Photos of Monday’s BBQ and community gathering at Station 26 on Monday, June 6. All photos by Chris Hardy.
By Murray Schneider
The American flag flew from the roof of Firehouse 26 at somber half-mast on June 6, 2011. Behind it were eight San Jose off- duty firefighters who had traveled to San Francisco to honor fallen firemen Vincent A. Perez, 48, and Anthony M. Valerio, 53. They stood over a lighted barbecue.
The South Bay firefighters traveled to Diamond Heights to show support for their San Francisco band of brothers on a grey Monday afternoon, wanting little more than to provide grilled chicken and tri-tip steak comfort food to grieving firefighters.
“The last thing you want to do now is cook,” said Al Pena, a 14-year SJFD veteran, as he wielded a spatula with the same skill he would fire rescue equipment. “This is a time to mourn.” Pointing to a bevy of darkened drumsticks, he added, “This is such a small part to play.”
Troy Taufer, a 14-year member of the Woodside Fire Department, who accompanied his San Jose brethren to Digby Street, echoed his comrade:
“Our thoughts and prayers go out to our two brothers and the community they served.”
Standing beside the barbeque, Jacqueline Samsel didn’t have to be told about brothers. She’d lost hers, Anthony Valerio, to the deadly two-alarm fire that enveloped a home at 133 Berkeley Street on June 2nd. “Tony was the best brother,” she said. “He was my idol and I told him so only a few months ago to remind him.”
Coming from a large family that was raised in South San Francisco, Samsel followed her brother at El Camino High School by five years, graduating from El Camino Real high school in 1980.
“Tony was the People’s Paramedic,” she said, with pride of her brother, who was also a surfer and bicyclist.
Having wended her way up circuitous Diamond Heights streets to pay her respects, Shelly Carroll, a NERT Coordinator Chair, stepped from the 35-Eureka. She held a condolence card that she presented it to Bill Rader, a 10 year SFFD veteran. “ Firemen are like family,” she said. “The loss of any is terrible, the loss of two is devastating.”
Fire Chief Joanne Hayes-White drove up in Carroll’s wake. She parked her command vehicle and walked toward the visiting San Jose firemen to thank them.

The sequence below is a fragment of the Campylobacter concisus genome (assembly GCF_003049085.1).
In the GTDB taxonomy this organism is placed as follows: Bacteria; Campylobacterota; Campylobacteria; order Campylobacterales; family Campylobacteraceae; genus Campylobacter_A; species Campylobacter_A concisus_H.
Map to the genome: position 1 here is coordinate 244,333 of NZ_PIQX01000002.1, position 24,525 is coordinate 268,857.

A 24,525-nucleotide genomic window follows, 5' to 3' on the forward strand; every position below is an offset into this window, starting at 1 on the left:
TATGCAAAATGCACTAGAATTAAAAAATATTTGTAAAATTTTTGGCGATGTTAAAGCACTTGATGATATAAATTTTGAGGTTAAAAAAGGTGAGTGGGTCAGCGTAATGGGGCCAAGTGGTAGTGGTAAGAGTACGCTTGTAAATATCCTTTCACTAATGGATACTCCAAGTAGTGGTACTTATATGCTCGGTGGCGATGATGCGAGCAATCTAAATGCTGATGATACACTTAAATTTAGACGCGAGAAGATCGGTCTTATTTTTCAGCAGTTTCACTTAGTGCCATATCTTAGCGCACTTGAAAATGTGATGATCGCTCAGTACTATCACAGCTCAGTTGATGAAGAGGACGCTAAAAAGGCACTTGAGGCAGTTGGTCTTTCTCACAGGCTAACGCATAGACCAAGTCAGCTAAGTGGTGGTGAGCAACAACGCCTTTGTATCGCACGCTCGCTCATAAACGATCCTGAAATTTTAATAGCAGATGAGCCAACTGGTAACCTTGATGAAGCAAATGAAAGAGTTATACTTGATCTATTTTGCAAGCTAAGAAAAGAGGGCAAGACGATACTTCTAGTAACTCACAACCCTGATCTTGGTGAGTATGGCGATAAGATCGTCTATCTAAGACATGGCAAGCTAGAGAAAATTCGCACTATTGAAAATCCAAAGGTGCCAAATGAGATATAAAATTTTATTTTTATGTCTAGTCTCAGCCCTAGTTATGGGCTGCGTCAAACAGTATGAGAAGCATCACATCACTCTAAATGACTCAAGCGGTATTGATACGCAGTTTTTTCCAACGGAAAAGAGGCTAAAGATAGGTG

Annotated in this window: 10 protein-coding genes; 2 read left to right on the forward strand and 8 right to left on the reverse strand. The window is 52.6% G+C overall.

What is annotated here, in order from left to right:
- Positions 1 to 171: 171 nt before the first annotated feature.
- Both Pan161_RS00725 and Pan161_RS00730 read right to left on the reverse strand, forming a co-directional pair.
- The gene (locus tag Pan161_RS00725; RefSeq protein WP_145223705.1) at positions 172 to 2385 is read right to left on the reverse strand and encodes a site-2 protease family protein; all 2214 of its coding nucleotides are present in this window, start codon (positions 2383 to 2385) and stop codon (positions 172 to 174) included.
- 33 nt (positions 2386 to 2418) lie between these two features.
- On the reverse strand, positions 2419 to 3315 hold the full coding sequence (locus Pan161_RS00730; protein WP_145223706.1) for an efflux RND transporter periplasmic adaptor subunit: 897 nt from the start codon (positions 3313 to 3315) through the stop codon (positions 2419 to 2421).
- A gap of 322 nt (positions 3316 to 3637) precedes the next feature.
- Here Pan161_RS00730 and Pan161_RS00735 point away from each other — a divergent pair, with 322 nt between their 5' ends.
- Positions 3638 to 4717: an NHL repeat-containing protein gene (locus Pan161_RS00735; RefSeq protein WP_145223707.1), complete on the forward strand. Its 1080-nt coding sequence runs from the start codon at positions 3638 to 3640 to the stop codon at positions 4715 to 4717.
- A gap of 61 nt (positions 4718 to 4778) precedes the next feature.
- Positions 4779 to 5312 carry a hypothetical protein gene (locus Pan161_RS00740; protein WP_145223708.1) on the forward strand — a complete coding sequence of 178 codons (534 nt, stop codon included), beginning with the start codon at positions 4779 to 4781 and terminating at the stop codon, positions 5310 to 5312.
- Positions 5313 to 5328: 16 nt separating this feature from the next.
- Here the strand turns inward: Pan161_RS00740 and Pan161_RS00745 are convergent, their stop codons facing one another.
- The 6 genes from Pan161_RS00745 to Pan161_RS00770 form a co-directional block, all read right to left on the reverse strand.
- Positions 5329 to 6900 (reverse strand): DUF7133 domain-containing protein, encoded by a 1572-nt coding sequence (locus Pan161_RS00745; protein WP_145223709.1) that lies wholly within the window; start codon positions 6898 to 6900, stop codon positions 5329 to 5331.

“Vinnie was the most capable officer I’ve worked with,” Rader said, a black ribbon shrouding his uniform badge. “He was a fine firefighter and always made light of things, making all of our days better.”
There was nothing light, however, about Lieutenant Vincent Perez’s last moments. “They were hellish,” said Rader, envisioning the inside of the burning building situated on the slopes of Glen Canyon. “It was completely black in there, hot and filled with thick acrid smoke.”
A few feet from Rader, standing beneath the cement firehouse only a block or two from Walter Hass Park, Brett Evart, with 23 years service to the people of San Francisco, seconded his colleague. “There was low visability in there,” he said. “Things deteriorated rapidly, quicker than they could react. It was an awful thing.”
Evart fished a Blackberry from his pocket and punched up a photograph of heroic Vincent Perez, a jogger, in his running attire. “Vinnie was a runner,” Evart said about the Mission District native son who participated in the annual SFFD’s Thanksgiving Turkey Trot run around Lake Merced. “He was a gentle man, and he’d help round out the firehouse team.”
Valerio was an athlete, too. “Tony and I rode bikes,” recalled Evart. “Tony always wore a Stars and Stripes jersey. He was a gentle and happy guy.”
Martin Mora, a 16-year fire fighting veteran in San Jose, and dressed in a sweat shirt to fend off the chilly June air, surveyed the hungry City paramedics hovering around the steel barbeque, which he topped off with homemade biscuits he brought from Silcon Valley. “They were our brothers,” he said, gesturing to a container of chili blistering over smoldering briquettes. “It’s a small token, honoring them and the community they served.”
A dog walker wandered past the hot grill.
Another designated San Jose chef, too busy forking slices of fragrant steak to identify himself, said: “No burgers or dogs. Only the best for the San Francisco fire department. My heart goes out to them.”
In her turn, Tony Valerio’s sister, Jackie, offered her own thoughts about a big heart and her big brother. “My brother lived life to the fullest,” she remembered, “and he gave the best advice to my son, Austin.”
Pausing a moment, she reflected on what 14-year old Austin learned from his uncle, a lesson all the harder to absorb after the tragic events of last week. “Tony always said,” his sister offered, “Never dwell on the bad things, just let them roll off your back.”